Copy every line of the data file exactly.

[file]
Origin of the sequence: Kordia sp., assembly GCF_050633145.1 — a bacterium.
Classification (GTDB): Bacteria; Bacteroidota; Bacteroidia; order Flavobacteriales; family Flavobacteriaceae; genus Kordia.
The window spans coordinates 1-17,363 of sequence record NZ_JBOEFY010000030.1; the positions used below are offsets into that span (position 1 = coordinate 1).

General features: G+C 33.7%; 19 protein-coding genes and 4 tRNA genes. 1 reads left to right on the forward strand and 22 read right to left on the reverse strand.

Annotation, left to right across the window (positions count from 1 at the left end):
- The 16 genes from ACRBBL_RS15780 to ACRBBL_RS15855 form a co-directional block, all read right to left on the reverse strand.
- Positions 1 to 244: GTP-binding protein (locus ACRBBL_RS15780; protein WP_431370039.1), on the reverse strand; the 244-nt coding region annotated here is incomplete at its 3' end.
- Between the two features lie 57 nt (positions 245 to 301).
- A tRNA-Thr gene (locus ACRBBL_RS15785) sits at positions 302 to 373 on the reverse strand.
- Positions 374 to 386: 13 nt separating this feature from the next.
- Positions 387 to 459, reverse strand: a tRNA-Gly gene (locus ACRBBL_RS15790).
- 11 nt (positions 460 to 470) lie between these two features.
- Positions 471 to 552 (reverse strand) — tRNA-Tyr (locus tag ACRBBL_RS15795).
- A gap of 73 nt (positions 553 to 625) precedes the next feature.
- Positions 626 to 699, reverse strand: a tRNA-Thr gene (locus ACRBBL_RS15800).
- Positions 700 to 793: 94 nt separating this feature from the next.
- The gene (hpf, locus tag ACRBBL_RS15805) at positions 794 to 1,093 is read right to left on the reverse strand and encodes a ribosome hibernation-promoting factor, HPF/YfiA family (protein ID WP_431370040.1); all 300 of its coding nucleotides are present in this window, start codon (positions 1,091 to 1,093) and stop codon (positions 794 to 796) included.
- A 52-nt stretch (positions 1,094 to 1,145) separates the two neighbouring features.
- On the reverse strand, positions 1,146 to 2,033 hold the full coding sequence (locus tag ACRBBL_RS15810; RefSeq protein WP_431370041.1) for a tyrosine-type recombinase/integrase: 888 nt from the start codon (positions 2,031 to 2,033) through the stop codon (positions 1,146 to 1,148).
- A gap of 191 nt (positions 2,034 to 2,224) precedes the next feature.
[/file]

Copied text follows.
Origin of the sequence: Kordia sp., assembly GCF_050633145.1 — a bacterium.
Classification (GTDB): Bacteria; Bacteroidota; Bacteroidia; order Flavobacteriales; family Flavobacteriaceae; genus Kordia.
The window spans coordinates 1-17,363 of sequence record NZ_JBOEFY010000030.1; the positions used below are offsets into that span (position 1 = coordinate 1).

General features: G+C 33.7%; 19 protein-coding genes and 4 tRNA genes. 1 reads left to right on the forward strand and 22 read right to left on the reverse strand.

Annotation, left to right across the window (positions count from 1 at the left end):
- The 16 genes from ACRBBL_RS15780 to ACRBBL_RS15855 form a co-directional block, all read right to left on the reverse strand.
- Positions 1 to 244: GTP-binding protein (locus ACRBBL_RS15780; protein WP_431370039.1), on the reverse strand; the 244-nt coding region annotated here is incomplete at its 3' end.
- Between the two features lie 57 nt (positions 245 to 301).
- A tRNA-Thr gene (locus ACRBBL_RS15785) sits at positions 302 to 373 on the reverse strand.
- Positions 374 to 386: 13 nt separating this feature from the next.
- Positions 387 to 459, reverse strand: a tRNA-Gly gene (locus ACRBBL_RS15790).
- 11 nt (positions 460 to 470) lie between these two features.
- Positions 471 to 552 (reverse strand) — tRNA-Tyr (locus tag ACRBBL_RS15795).
- A gap of 73 nt (positions 553 to 625) precedes the next feature.
- Positions 626 to 699, reverse strand: a tRNA-Thr gene (locus ACRBBL_RS15800).
- Positions 700 to 793: 94 nt separating this feature from the next.
- The gene (hpf, locus tag ACRBBL_RS15805) at positions 794 to 1,093 is read right to left on the reverse strand and encodes a ribosome hibernation-promoting factor, HPF/YfiA family (protein ID WP_431370040.1); all 300 of its coding nucleotides are present in this window, start codon (positions 1,091 to 1,093) and stop codon (positions 794 to 796) included.
- A 52-nt stretch (positions 1,094 to 1,145) separates the two neighbouring features.
- On the reverse strand, positions 1,146 to 2,033 hold the full coding sequence (locus tag ACRBBL_RS15810; RefSeq protein WP_431370041.1) for a tyrosine-type recombinase/integrase: 888 nt from the start codon (positions 2,031 to 2,033) through the stop codon (positions 1,146 to 1,148).
- A gap of 191 nt (positions 2,034 to 2,224) precedes the next feature.